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The view from Burrow Mump, Somerset Levels in 2014. Photograph: Matilda Temperley
A United Nations report raised the threat of climate change to a whole new level on Monday, warning of sweeping consequences to life and livelihood.
The report from the UN’s intergovernmental panel on climate change concluded that climate change was already having effects in real time – melting sea ice and thawing permafrost in the Arctic, killing off coral reefs in the oceans, and leading to heat waves, heavy rains and mega-disasters.
And the worst was yet to come. Climate change posed a threat to global food stocks, and to human security, the blockbuster report said.
“Nobody on this planet is going to be untouched by the impacts of climate change,” said Rajendra Pachauri, chair of the IPCC.
Motorists in Albany, New York, and across the US north-east were forced to dig out their cars from the heavy snow. February 2014
Monday’s report was the most sobering so far from the UN climate panel and, scientists said, the most definitive. The report – a three year joint effort by more than 300 scientists – grew to 2,600 pages and 32 volumes. (more…)
Wildlife organisations are being very careful in assessing the impacts of the recent flooding on species and the environment.
“We are not saying this is a disaster or this is something where wildlife has really suffered,” Grahame Madge from the RSPB told me, keenly aware that when people’s lives and homes are being threatened by rising waters, concerns about animal life comes a distant second.
Certainly the December storms and tidal surges had potentially very serious implications for many coastal habitats and species.
Britain’s climate change policy is under threat from a “diabolical cocktail” of nimbyism, denial of science and fear of Europe from politicians on the right, the energy secretary will say on Thursday.
Amid growing warnings about a potential link between global warming and extreme UK weather, Ed Davey will raise concerns that the political consensus about the need to tackle climate change is in danger of breaking down as some in the Conservative and Ukip parties try to discredit the science.
He will say that the actions of climate deniers are “undermining public trust in the scientific evidence for climate change” and that “we can see around us today the possible consequences of a world in which extreme weather events are much more likely”.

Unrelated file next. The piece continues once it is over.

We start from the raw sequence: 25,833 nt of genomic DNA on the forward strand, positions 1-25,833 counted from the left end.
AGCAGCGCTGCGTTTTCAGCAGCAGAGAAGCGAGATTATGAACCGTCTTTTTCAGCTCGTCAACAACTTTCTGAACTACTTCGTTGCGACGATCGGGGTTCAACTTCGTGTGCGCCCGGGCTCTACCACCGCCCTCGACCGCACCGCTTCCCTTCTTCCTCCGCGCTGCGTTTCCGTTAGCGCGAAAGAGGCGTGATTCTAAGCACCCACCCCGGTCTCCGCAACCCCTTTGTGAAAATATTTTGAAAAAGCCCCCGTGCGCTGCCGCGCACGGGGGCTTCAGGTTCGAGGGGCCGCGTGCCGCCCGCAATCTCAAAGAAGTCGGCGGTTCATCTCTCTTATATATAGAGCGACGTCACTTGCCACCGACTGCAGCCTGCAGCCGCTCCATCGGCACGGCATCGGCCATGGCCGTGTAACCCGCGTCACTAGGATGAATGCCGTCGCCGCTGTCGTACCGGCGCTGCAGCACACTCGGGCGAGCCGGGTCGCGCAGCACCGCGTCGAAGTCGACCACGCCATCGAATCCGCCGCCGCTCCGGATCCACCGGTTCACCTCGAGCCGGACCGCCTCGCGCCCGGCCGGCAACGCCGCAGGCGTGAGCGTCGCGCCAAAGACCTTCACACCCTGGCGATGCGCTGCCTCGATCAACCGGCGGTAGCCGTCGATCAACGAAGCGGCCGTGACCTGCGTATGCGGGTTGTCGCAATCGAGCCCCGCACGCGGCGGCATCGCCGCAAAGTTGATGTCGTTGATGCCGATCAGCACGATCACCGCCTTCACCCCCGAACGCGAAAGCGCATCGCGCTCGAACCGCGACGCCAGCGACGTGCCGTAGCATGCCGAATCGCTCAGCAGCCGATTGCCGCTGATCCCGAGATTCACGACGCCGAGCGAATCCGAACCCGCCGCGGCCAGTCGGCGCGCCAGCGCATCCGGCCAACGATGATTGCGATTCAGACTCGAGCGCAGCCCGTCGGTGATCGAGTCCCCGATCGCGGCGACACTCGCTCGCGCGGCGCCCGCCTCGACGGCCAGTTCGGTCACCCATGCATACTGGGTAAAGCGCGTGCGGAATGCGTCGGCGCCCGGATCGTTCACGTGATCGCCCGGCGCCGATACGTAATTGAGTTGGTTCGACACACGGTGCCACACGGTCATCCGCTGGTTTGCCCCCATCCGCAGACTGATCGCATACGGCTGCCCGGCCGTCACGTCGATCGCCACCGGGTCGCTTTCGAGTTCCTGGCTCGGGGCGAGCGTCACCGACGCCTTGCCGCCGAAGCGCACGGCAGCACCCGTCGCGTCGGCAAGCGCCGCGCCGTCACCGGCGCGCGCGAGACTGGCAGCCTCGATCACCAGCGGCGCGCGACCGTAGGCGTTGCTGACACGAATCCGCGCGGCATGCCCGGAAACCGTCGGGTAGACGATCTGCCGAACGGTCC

In his speech at the IPPR thinktank on Thursday, Davey will criticise those who seize on “any anomaly in the climate data to attempt to discredit the whole”. (more…)
Farmers have been among those worst hit by the effects of devastating flooding in Somerset. On Tuesday David Cameron announced a £10m fund to support their recovery, but other practical offers of help are already arriving by the lorry load.
From all around England the aid is starting to trickle in.
Farmers from Lincolnshire and Shropshire are also donating what they can to help those whose land has been drenched during the wettest January on record.
The aid is being sent to Sedgemoor livestock market, in Bridgwater, which has become the makeshift distribution centre. (more…)
A local resident cycles through the flooded part of the town of Staines-upon-Thames, England, Wednesday, Feb. 12, 2014. Prime Minister David Cameron insisted Tuesday that money is no object in the battle against the widespread flooding that has engulfed parts of England. Canceling a visit to the Middle East to oversee flood-fighting efforts, he told journalists that “whatever money is needed for this relief effort will be spent” as Britain deals with some of its wettest weather in 250 years. (AP Photo/Lefteris Pitarakis)
LONDON (AP) — Soggy Britain is being soaked again.
The River Thames has burst its banks, rail lines have been washed away, villages have been turned into islands and soldiers are out on the front lines filling sandbags. As residents battled to save their homes — and British politicians battled one another — yet another storm hit the U.K on Wednesday, pummeling the west coast with torrential rain and wind gusts up to 106 mph (170 kph).
Here’s a look at the nation’s exceptionally wet and wild weather.
WHAT CAUSED THE FLOODS?
Rain, rain and more rain. England has had its wettest January since records began almost 250 years ago. Since December, the country has been lashed by waves of wind and rain connected to a faster-than-usual jet stream, which flows from west to east across the Atlantic. Britain’s weather agency, the Met Office, says “there’s no definitive answer” on the role played by climate change in the recent weather. But it says there’s “an increasing body of evidence that shows that extreme daily rainfall rates are becoming more intense” — likely due to a warming world. (more…)